• Concealed hard synthetic protective gear may be worn but will not count as Armour in De La Outrance.
  • Other plate should be a minimum of 16-gauge unhardened steel.
  • A maille shirt, made with riveted rings, that covers the armpit and any such areas of the torso not covered by plate, will be worn. Sleeves must be secured to the arm at the “cuff” to prevent accidental entry of a thrust, and the shirt must be belted or otherwise secured at the waist.
  • Suitable separate items such as voiders and separate skirts that work with the plate armour worn are acceptable, at the marshal’s discretion. A combatant’s maille will be riveted or welded. It may not be butted unless backed by an arming garment sufficient to protect from a broken blade. 350 Newtons resistance or 3 layers of tight weave linen or its equivalent will meet this criterion. 350 Newton rating shall be sufficient armpit protection without mail but will be treated as an unarmoured area. Shark maille is not of historical weight and will only count as protective gear to prevent blade penetration.
  • Safety trumps authenticity. Combatants are expected to wear modern elements of protection to provide a safety margin where historical kit does not.
  • Modern Requirements include:
  • Groin protection (an athletic cup or “box”) for men.
  • Solid chest protection for women. A modern plastic fencing plastron worn under the arming coat or gambeson is acceptable when the combatant is not wearing a formed steel or other breastplate.
9 Armour Definitions:

Whatever armour a combatant actually wears is to be judged to fall into one of three generalized categories: Unprotected, Light Armour, and Heavy Armour. The category defines how weapons can strike fair blows.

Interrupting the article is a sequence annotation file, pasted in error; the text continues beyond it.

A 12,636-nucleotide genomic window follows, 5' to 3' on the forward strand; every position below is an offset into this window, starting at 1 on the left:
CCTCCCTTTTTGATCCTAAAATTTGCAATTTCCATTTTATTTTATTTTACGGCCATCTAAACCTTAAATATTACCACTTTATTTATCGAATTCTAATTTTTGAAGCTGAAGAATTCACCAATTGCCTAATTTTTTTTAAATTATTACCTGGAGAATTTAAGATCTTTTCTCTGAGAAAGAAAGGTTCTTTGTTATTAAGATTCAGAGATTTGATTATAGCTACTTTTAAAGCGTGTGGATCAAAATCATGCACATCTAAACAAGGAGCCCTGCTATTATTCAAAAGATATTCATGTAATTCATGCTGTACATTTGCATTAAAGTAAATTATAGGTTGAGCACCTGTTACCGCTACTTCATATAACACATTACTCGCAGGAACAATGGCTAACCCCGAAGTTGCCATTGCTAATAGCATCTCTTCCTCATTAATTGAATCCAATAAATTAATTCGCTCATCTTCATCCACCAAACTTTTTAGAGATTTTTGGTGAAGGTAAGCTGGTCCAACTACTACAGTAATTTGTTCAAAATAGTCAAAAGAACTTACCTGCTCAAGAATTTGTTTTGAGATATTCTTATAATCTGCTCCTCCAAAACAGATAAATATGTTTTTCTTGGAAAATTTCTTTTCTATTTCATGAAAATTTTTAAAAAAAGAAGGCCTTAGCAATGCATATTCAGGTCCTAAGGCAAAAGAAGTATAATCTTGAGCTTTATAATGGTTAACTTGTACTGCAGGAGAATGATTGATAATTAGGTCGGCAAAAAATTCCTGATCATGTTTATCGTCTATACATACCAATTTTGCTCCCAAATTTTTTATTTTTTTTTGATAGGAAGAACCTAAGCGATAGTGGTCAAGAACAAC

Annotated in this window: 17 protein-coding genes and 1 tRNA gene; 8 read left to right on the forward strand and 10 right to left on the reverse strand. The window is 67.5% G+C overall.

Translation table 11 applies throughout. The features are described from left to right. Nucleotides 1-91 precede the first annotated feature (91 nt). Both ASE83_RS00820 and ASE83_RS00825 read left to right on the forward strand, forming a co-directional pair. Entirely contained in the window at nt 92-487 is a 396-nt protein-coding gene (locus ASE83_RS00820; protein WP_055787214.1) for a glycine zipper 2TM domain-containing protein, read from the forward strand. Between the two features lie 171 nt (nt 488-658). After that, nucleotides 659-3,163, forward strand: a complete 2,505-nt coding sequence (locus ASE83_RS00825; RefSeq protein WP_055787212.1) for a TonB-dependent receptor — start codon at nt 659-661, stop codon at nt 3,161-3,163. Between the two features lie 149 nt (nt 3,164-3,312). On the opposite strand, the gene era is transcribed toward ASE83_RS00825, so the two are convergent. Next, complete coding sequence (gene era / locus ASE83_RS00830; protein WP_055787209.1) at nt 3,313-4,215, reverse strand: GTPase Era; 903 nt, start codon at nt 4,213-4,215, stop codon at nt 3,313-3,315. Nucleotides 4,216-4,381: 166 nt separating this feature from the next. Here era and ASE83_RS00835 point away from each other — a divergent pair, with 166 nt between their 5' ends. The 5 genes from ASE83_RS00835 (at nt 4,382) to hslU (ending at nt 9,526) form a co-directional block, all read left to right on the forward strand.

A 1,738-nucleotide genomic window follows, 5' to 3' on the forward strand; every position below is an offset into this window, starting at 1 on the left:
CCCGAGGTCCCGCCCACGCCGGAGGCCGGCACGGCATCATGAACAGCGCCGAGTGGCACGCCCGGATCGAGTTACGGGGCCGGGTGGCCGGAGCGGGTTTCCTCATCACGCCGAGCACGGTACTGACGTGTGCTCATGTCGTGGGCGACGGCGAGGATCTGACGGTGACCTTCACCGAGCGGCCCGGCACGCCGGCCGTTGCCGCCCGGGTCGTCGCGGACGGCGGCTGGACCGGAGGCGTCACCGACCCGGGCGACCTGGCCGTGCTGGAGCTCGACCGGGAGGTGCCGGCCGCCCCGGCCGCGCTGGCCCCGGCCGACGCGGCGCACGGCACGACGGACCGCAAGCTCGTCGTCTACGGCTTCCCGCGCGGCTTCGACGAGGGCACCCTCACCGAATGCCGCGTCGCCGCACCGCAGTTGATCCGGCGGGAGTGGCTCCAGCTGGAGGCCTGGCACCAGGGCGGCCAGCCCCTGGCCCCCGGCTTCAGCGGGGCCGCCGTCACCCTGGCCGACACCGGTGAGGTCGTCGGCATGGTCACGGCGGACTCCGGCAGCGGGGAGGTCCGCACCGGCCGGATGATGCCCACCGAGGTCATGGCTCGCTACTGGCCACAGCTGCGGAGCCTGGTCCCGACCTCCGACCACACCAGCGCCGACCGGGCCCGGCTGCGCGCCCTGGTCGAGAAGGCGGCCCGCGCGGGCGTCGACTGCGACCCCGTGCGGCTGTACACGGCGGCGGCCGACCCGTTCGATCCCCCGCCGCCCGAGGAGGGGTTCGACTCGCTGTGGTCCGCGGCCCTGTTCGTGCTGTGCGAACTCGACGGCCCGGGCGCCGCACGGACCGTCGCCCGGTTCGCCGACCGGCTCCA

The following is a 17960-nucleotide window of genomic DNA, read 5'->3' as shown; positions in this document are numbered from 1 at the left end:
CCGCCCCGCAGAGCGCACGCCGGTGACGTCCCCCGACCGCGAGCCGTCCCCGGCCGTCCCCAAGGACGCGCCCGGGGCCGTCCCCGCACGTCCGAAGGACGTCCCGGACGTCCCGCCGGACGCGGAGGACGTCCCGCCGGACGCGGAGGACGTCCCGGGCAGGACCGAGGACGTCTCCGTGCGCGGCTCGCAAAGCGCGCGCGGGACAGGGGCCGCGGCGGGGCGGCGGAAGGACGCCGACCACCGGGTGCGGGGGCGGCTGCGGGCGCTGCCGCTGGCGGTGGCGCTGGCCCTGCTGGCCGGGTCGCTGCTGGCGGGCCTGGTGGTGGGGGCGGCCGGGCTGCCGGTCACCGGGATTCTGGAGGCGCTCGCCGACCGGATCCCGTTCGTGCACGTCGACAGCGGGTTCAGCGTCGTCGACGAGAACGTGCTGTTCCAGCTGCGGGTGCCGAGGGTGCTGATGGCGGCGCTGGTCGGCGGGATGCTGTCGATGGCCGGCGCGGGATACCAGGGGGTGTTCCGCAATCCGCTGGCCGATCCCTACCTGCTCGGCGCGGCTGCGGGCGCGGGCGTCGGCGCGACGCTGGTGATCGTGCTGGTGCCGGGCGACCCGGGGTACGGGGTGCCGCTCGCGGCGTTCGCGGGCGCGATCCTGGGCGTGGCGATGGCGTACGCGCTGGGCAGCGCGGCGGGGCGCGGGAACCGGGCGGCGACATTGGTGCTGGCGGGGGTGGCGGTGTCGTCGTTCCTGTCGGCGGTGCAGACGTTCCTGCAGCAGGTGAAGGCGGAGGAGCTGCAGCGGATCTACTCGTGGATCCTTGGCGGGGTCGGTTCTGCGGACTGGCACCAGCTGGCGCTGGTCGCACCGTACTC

See Combat De La Outrance:
  • Unprotected: This is anything (including required modern equipment that protects gaps in a combatant’s armour) that does not fall into the other armour categories, such as soft leather and lightly padded and unpadded cloth. It specifically includes perforated plate (such as fencing mask mesh). Any blow struck against an Unprotected target is a fair blow and may be deemed ‘fight ending’ by the marshal.
  • Light Armour: This is maille (which, being the default exemplar, is often used as a shorthand term for the category), hardened leather, splinted soft leather, properly constructed padded garments and other Armours. Unless otherwise specified, Light Armour is proof against cuts but vulnerable to thrusts.
  • Heavy Armour: This is steel or iron plate, whether hardened or not. Armour of small plates properly overlapped can also count as Heavy such as brigandine or lamellar. Hardened leather with splints will count as plate. Unless otherwise specified, Heavy Armour is proof against all blows.
  • Shields: Shield shall be made to the proper dimensions and weight of historical shields and should ideally also be appropriate to the user’s Armour.
  • Footwear: Non-historical footwear should be a natural color and generally unobtrusive or hidden beneath sabatons or maille coverings.
10 Combat Context:
  • No combatant will be compelled to fight with or against any weapon (or opponent) that he/she deems to pose an unacceptable risk.
  • If the issue is a weapon, the combatant may simply express the wish to “not fight with that.” Reasons need not be given. The combatants should choose a different weapon.
  • If the opponent is the issue, the declining combatant may do so by simply expressing a wish to “not have this fight.” Reasons need not be given. Other pairings should be found for the combatants.
  • Any combatant may, without reproof, request a limitation of targets/blows struck due to lack of or inadequate armour or due to concern for a pre-existing physical condition.
  • Bouts shall be completed when an appropriate conclusion is achieved. Herein is a list of historically based conclusions to deed of arms bouts.
11 Historically Based Scoring and Bout Conclusions:
        Option A: Halted Scoring
  • In the first format, the action is stopped after each fair blow is called, and the fighters return to their corner of the lists.
        Option B: Continuous Combat